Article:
BAGHDAD – Iraqis seeking justice for 17 people shot dead at a Baghdad intersection responded with bitterness and outrage Friday at a U.S. judge’s decision to throw out a case against a Blackwater security team accused in the killings.
The Iraqi government vowed to pursue the case, which became a source of contention between the U.S. and Iraq. Many Iraqis also held up the judge’s decision as proof of what they’d long believed: U.S. security contractors were above the law.
“There is no justice,” said Bura Sadoun Ismael, who was wounded by two bullets and shrapnel during the shooting. “I expected the American court would side with the Blackwater security guards who committed a massacre in Nisoor Square.”
What happened on Nisoor Square on Sept. 16, 2007, raised Iraqi concerns about their sovereignty because Iraqi officials were powerless to do anything to the Blackwater employees who had immunity from local prosecution. The shootings also highlighted the degree to which the U.S. relied on private contractors in Iraq.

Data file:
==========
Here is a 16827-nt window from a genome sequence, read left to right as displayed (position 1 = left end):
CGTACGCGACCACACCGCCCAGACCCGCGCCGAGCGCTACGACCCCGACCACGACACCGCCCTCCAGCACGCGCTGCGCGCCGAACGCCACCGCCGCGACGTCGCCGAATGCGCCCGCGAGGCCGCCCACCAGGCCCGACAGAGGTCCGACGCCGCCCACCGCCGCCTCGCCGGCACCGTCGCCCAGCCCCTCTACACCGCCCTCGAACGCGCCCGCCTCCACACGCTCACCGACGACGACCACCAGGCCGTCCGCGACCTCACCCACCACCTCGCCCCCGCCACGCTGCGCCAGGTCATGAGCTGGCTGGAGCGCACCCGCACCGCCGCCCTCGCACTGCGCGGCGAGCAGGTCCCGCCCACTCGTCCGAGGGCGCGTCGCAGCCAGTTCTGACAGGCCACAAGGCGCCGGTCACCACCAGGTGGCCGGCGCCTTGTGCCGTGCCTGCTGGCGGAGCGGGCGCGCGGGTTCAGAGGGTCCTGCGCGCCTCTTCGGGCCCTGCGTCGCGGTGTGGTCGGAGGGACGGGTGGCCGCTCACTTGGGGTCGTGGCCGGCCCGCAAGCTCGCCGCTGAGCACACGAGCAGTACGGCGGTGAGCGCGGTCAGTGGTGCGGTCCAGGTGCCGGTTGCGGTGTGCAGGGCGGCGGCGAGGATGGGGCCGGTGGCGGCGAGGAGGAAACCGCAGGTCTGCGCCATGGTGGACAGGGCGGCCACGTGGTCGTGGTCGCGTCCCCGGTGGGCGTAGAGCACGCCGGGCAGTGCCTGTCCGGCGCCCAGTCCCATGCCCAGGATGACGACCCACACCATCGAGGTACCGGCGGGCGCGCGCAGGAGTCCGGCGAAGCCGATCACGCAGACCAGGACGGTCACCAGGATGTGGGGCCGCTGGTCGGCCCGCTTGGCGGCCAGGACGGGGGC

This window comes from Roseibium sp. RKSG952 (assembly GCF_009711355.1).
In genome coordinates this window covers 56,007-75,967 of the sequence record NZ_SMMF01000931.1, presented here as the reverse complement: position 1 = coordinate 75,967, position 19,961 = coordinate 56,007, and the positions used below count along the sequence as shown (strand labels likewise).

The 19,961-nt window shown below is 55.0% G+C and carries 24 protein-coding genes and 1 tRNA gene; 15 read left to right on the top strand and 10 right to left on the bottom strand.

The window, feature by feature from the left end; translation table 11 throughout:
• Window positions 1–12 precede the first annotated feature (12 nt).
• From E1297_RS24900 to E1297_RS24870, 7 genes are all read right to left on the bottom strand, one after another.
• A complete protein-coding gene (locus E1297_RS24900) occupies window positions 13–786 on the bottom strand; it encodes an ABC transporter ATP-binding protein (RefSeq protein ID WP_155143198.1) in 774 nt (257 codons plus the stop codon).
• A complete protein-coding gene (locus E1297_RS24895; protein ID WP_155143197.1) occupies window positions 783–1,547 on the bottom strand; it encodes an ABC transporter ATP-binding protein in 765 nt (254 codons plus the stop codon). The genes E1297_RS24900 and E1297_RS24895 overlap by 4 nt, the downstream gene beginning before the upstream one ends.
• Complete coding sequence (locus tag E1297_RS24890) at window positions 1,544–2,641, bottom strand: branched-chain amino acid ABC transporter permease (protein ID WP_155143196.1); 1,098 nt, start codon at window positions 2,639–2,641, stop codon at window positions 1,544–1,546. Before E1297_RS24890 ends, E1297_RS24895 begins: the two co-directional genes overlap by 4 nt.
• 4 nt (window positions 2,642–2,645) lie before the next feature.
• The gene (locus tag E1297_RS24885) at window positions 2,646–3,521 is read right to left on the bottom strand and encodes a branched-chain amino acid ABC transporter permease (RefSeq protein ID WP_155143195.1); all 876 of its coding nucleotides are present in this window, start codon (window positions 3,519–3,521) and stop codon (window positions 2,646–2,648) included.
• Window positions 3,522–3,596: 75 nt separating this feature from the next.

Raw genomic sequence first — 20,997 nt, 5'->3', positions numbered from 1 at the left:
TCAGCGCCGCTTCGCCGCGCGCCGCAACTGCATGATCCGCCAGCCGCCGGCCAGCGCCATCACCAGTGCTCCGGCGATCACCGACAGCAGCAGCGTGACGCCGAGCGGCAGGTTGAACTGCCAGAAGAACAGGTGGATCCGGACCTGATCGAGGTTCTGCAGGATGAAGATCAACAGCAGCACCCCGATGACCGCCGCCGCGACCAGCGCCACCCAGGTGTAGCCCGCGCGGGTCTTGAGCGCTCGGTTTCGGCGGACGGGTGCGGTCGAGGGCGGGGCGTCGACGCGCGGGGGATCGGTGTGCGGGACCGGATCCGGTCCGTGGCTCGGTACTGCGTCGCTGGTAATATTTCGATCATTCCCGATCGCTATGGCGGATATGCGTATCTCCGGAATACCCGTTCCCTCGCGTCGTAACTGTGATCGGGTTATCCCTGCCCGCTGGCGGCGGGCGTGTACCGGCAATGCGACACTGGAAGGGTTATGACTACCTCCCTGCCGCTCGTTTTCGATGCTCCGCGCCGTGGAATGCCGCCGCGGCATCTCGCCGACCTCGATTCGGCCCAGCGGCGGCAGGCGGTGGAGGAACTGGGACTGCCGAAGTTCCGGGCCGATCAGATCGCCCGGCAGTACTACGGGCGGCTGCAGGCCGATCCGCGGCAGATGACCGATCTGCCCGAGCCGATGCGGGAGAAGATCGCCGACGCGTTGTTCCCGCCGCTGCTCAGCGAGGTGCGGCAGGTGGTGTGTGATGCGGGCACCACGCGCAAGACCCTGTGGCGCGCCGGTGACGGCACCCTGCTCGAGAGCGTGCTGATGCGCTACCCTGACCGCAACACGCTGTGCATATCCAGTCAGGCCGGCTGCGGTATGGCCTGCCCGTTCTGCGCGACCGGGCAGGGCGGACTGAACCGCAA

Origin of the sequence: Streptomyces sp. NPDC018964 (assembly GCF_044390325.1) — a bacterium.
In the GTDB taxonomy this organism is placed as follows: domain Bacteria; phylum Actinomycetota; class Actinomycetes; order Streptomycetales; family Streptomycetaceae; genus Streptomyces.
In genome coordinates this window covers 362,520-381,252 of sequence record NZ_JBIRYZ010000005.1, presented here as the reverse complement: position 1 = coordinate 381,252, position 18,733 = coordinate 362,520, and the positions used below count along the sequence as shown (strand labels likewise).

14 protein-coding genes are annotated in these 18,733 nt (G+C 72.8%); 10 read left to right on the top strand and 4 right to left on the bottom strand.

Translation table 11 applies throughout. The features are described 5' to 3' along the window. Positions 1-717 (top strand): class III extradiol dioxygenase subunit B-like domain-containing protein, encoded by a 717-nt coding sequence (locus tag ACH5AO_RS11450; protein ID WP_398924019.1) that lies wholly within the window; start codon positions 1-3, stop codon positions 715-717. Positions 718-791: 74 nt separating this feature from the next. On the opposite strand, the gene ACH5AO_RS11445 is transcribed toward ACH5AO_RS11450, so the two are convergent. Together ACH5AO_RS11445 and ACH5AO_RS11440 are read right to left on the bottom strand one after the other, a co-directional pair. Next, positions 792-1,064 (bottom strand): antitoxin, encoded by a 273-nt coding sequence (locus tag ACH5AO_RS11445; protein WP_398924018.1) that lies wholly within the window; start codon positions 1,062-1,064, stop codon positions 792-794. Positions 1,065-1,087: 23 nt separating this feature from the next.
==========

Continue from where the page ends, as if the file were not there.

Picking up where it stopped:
Blackwater had been hired by the State Department to protect U.S. diplomats in Iraq. The guards said they were ambushed at a busy intersection in western Baghdad, but U.S. prosecutors and many Iraqis said the Blackwater guards let loose an unprovoked attack on civilians using machine guns and grenades.
The shootings led the Iraqi government to strip the North Carolina-based company of its license to work in the country, and Blackwater replaced its management and changed its name to Xe Services.
Five guards from the company were charged in the case with manslaughter and weapons violations. But a federal judge Friday dismissed all the charges.
U.S. District Judge Ricardo Urbina cited repeated government missteps in the investigation, saying that prosecutors built their case on sworn statements that the guards had given with the idea that they would be immune from prosecution.